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FIND & FIX SKILL GAPS
January 28, 2019
We often think of skills gaps on a company-wide or even global scale with predictable complaints about new grads who can’t think critically or older workers who lack technical literacy. But sometimes it’s us who are not quite up to snuff. We all have areas where we need to improve.
Although it requires a bit of courage, proactively exploring and addressing weaknesses can accelerate your progress far faster than hiding them. You will expand your skills and build your reputation.
Start with probing questions and an honest self-assessment
What am I truly good at in my current job?
What responsibilities do I struggle with or avoid?
Do others in similar positions have critical skills I lack?
What skills would I need to be promoted?
Does my organization place especially high value on specific skills I have not yet mastered?
Confirm your findings
Ask a mentor, sponsor, boss or trusted friend to candidly share where they feel you most need to build your skills.
If you want a little privacy in discussing your shortcomings, reach out to professional contacts from conferences, industry meetings or LinkedIn. They won’t know you as well as people within your company, but they can share information about the skills they seek in people who occupy the type of positions you desire.
Close the gap
Once you identify the top two or three areas that need work, it’s time to get growing. Again, with the probing questions.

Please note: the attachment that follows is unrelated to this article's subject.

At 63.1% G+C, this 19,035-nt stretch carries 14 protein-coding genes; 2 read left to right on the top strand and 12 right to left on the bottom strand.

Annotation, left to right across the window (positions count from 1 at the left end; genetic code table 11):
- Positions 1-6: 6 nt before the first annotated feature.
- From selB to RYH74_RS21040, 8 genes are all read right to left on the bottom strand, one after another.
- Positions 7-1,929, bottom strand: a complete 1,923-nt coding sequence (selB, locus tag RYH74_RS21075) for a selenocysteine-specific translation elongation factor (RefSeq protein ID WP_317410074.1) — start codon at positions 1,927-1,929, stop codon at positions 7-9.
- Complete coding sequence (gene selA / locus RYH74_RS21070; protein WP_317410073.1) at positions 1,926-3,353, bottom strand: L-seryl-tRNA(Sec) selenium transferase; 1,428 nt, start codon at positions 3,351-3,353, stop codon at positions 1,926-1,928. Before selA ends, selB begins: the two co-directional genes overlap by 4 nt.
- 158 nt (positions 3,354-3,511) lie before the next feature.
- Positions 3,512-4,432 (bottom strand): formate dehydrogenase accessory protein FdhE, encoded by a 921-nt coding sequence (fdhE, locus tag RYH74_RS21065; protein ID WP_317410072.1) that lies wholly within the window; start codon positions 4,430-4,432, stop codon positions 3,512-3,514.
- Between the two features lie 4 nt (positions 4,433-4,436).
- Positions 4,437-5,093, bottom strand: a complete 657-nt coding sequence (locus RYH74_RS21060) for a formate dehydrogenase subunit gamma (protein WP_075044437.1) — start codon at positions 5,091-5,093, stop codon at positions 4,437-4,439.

Are there people in my department or organization who could help me improve?
Could I volunteer for an assignment that would facilitate growth?
Would my boss approve my participation in a company training program or industry conference?
Share your self-assessment with your boss, along with a plan for improvement and request her insight and support.
Share the wealth
Just as you have tapped others to help you master new skills, generously share your know-how as well. Co-workers can be especially effective two-way teachers as you likely have slightly different areas of expertise yet share a common workplace language, understanding and experience.
Knowledge transfer among peers is also less intimidating than opening up about professional gaps with more senior staff — especially if the skills you lack are ones you feel should already be in your toolkit.
Whether you access free online courses, get the greenlight for a high-impact conference or share peer training with coworkers, closing your skills gaps opens new paths to growth, opportunity and advancement.
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